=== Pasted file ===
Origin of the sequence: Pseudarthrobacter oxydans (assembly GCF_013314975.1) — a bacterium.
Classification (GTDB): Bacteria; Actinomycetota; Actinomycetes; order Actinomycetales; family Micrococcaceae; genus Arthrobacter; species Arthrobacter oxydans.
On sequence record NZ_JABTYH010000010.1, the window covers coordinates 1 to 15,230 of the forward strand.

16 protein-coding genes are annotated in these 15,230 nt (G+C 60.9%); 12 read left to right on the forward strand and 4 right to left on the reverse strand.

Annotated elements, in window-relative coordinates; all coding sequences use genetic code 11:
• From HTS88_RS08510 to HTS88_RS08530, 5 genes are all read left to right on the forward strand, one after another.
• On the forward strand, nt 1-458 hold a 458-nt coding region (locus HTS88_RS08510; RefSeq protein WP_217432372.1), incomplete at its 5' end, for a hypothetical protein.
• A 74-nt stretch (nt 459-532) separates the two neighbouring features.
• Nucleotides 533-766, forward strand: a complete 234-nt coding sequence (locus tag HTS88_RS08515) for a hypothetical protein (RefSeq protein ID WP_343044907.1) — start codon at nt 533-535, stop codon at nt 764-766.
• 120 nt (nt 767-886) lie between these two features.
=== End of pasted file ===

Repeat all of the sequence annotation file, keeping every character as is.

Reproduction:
Origin of the sequence: Pseudarthrobacter oxydans (assembly GCF_013314975.1) — a bacterium.
Classification (GTDB): Bacteria; Actinomycetota; Actinomycetes; order Actinomycetales; family Micrococcaceae; genus Arthrobacter; species Arthrobacter oxydans.
On sequence record NZ_JABTYH010000010.1, the window covers coordinates 1 to 15,230 of the forward strand.

16 protein-coding genes are annotated in these 15,230 nt (G+C 60.9%); 12 read left to right on the forward strand and 4 right to left on the reverse strand.

Annotated elements, in window-relative coordinates; all coding sequences use genetic code 11:
• From HTS88_RS08510 to HTS88_RS08530, 5 genes are all read left to right on the forward strand, one after another.
• On the forward strand, nt 1-458 hold a 458-nt coding region (locus HTS88_RS08510; RefSeq protein WP_217432372.1), incomplete at its 5' end, for a hypothetical protein.
• A 74-nt stretch (nt 459-532) separates the two neighbouring features.
• Nucleotides 533-766, forward strand: a complete 234-nt coding sequence (locus tag HTS88_RS08515) for a hypothetical protein (RefSeq protein ID WP_343044907.1) — start codon at nt 533-535, stop codon at nt 764-766.
• 120 nt (nt 767-886) lie between these two features.